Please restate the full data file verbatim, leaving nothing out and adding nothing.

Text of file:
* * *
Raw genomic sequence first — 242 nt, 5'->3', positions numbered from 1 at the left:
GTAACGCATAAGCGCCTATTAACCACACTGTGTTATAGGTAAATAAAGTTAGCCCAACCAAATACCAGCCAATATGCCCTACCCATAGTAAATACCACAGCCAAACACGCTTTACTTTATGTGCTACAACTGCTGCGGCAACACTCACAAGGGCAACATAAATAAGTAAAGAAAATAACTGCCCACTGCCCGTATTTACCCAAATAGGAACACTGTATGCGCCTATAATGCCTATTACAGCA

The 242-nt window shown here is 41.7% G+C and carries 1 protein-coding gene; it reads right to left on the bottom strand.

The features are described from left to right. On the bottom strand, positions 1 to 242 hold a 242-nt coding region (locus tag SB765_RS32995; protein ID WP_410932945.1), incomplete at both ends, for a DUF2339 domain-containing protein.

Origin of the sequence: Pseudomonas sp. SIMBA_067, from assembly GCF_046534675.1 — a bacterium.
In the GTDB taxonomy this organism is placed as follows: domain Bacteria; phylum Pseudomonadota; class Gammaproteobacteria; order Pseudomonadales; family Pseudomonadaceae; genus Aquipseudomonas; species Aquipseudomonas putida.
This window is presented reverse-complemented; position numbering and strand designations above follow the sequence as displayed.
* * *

Raw genomic sequence first — 242 nt, 5'->3', positions numbered from 1 at the left:
GTAACGCATAAGCGCCTATTAACCACACTGTGTTATAGGTAAATAAAGTTAGCCCAACCAAATACCAGCCAATATGCCCTACCCATAGTAAATACCACAGCCAAACACGCTTTACTTTATGTGCTACAACTGCTGCGGCAACACTCACAAGGGCAACATAAATAAGTAAAGAAAATAACTGCCCACTGCCCGTATTTACCCAAATAGGAACACTGTATGCGCCTATAATGCCTATTACAGCA

The 242-nt window shown here is 41.7% G+C and carries 1 protein-coding gene; it reads right to left on the bottom strand.

The features are described from left to right. On the bottom strand, positions 1 to 242 hold a 242-nt coding region (locus tag SB765_RS32995; protein ID WP_410932945.1), incomplete at both ends, for a DUF2339 domain-containing protein.

Origin of the sequence: Pseudomonas sp. SIMBA_067, from assembly GCF_046534675.1 — a bacterium.
In the GTDB taxonomy this organism is placed as follows: domain Bacteria; phylum Pseudomonadota; class Gammaproteobacteria; order Pseudomonadales; family Pseudomonadaceae; genus Aquipseudomonas; species Aquipseudomonas putida.
This window is presented reverse-complemented; position numbering and strand designations above follow the sequence as displayed.